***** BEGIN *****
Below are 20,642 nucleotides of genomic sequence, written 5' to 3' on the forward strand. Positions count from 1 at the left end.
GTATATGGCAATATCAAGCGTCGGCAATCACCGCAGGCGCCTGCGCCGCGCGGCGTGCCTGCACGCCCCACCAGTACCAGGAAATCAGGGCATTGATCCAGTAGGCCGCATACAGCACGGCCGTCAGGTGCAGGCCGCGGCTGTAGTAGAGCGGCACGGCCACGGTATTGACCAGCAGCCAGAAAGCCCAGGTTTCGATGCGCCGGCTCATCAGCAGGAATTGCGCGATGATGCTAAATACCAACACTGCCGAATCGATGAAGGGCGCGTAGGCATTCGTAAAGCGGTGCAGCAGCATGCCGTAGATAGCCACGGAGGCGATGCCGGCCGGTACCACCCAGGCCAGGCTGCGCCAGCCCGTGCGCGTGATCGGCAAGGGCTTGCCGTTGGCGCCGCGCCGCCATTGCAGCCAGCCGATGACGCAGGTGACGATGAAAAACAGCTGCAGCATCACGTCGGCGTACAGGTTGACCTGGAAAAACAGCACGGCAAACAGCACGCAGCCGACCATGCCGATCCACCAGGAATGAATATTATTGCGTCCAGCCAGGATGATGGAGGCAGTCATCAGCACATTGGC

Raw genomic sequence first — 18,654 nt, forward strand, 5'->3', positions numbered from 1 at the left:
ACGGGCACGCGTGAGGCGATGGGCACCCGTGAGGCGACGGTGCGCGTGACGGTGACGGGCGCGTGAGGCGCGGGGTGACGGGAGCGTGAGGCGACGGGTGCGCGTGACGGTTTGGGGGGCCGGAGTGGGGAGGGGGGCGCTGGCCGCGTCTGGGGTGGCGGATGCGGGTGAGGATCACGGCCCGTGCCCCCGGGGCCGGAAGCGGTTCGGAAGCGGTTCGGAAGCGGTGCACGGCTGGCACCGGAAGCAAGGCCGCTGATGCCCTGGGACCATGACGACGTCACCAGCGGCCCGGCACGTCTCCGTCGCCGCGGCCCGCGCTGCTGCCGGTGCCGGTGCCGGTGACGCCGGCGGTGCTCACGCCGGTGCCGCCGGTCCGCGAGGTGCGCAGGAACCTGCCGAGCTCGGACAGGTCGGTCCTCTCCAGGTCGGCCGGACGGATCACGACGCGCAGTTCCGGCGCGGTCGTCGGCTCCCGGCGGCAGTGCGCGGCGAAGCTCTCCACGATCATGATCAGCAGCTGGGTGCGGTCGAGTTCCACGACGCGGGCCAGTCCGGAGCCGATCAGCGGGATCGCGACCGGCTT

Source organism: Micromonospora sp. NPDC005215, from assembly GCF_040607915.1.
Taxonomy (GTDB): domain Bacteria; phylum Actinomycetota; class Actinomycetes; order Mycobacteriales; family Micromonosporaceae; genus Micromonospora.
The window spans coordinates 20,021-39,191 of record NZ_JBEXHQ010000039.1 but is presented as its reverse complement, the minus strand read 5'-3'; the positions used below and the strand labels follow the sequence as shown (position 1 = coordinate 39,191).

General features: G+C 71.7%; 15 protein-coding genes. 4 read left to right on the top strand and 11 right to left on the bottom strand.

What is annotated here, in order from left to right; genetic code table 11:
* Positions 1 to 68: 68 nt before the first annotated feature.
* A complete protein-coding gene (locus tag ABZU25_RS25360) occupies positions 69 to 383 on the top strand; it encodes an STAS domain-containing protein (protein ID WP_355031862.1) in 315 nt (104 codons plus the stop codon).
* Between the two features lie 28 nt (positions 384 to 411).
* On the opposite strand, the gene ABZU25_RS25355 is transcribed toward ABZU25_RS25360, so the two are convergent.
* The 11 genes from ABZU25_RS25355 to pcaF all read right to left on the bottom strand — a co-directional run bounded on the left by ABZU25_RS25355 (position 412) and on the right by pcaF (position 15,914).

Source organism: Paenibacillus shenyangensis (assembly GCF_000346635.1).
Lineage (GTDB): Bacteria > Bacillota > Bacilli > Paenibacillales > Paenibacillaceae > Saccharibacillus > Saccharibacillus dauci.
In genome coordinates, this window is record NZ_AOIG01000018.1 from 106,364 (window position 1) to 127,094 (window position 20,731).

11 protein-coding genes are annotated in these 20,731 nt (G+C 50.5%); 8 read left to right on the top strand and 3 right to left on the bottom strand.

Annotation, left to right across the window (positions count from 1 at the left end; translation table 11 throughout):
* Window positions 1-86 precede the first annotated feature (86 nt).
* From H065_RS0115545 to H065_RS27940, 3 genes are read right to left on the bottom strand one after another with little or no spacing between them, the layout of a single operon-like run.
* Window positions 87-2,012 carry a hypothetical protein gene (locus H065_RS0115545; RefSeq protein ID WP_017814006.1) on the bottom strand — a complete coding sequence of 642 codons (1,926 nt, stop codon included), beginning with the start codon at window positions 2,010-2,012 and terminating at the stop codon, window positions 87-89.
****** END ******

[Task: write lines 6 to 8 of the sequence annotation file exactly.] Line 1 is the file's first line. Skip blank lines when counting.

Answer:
Taxonomy (GTDB): domain Bacteria; phylum Actinomycetota; class Actinomycetes; order Mycobacteriales; family Micromonosporaceae; genus Micromonospora.
The window spans coordinates 20,021-39,191 of record NZ_JBEXHQ010000039.1 but is presented as its reverse complement, the minus strand read 5'-3'; the positions used below and the strand labels follow the sequence as shown (position 1 = coordinate 39,191).

General features: G+C 71.7%; 15 protein-coding genes. 4 read left to right on the top strand and 11 right to left on the bottom strand.